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LPFP Fuel Lines

Next, we will install the low pressure fuel lines. Fuel will likely come out for everything you disconnect from here on so keep the rags or towels handy. To begin, before we forget lets take out the filter from the stock HPFP which we will now call the 'Upper HPFP'. To disconnect the HPFP feed line, you’ll need an E socket to remove the clip and then a wrench to remove the metal portion of the feed pipe.
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Once the pipe is off, get your pick out and remove the filter from the pump and leave the feed pipe disconnected. If it seems like there is no filter, keep picking at it unless you know for sure it was removed. You can't see them sometimes, but they are in there.
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Now take the other long leg of this Y hose, it should have a quick connect fitting on the end. Run the hose down toward the floorboards where the brake and oem fuel lines head to the back of the car. You should see a metal guard plate that protects these lines from the ground debris, stick the line down that direction and we’ll finish connecting that leg in a moment.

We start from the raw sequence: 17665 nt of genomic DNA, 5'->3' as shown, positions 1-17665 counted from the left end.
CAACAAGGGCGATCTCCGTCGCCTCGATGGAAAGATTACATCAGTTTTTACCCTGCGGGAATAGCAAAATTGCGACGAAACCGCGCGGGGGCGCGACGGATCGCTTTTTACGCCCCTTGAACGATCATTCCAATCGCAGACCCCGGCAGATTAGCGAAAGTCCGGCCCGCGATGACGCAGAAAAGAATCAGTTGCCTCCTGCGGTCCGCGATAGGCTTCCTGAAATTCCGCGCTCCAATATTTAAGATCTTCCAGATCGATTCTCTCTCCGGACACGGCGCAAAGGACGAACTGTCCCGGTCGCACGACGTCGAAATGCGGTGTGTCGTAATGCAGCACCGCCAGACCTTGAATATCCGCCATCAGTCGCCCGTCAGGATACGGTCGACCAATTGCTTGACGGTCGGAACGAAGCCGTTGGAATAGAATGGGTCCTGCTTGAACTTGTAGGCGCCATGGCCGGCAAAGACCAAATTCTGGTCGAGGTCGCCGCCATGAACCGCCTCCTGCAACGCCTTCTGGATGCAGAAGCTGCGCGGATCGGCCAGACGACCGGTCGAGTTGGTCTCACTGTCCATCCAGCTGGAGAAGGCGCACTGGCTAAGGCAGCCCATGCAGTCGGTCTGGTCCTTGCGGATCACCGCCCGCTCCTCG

If you trace the fuel feed line coming from the tank, just before the LPFP sensor, there is a soft portion of the feed line which connects to the metal feed pipe (you left disconnected earlier) with a push lock. Remove this push lock, then free this soft feed hose from the circular guide clip its in.

Now connect the third and shortest Y hose leg to the metal feed pipe with the quick connect(not the one you sent down by the brake lines) screw the metal feed pipe into the HPFP inlet and tighten to spec. Snap this leg of the Y hose into the circular guide clip. I found that this part of the Y hose was not long enough and had to put a longer hose on it. The hose I replaced it with turned out to be a bit too long but it worked:
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Now get under the car where that metal shield is at from earlier and you should be able to see some 10mm nuts holding this sled looking shield onto the car. Remove all these nuts. One of them is on the top of this pan where you can't see, and you can access it with an extension and a socket.
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Once this shield is out of the way, you will see the other end of this soft hose you just disconnected above, it will have another push lock.

Remove the push lock and this OEM fuel hose may now be removed and set aside, it is no longer needed. Now grab the quick connect on the long leg of the Y hose you pushed down here previously and connect it in this spot.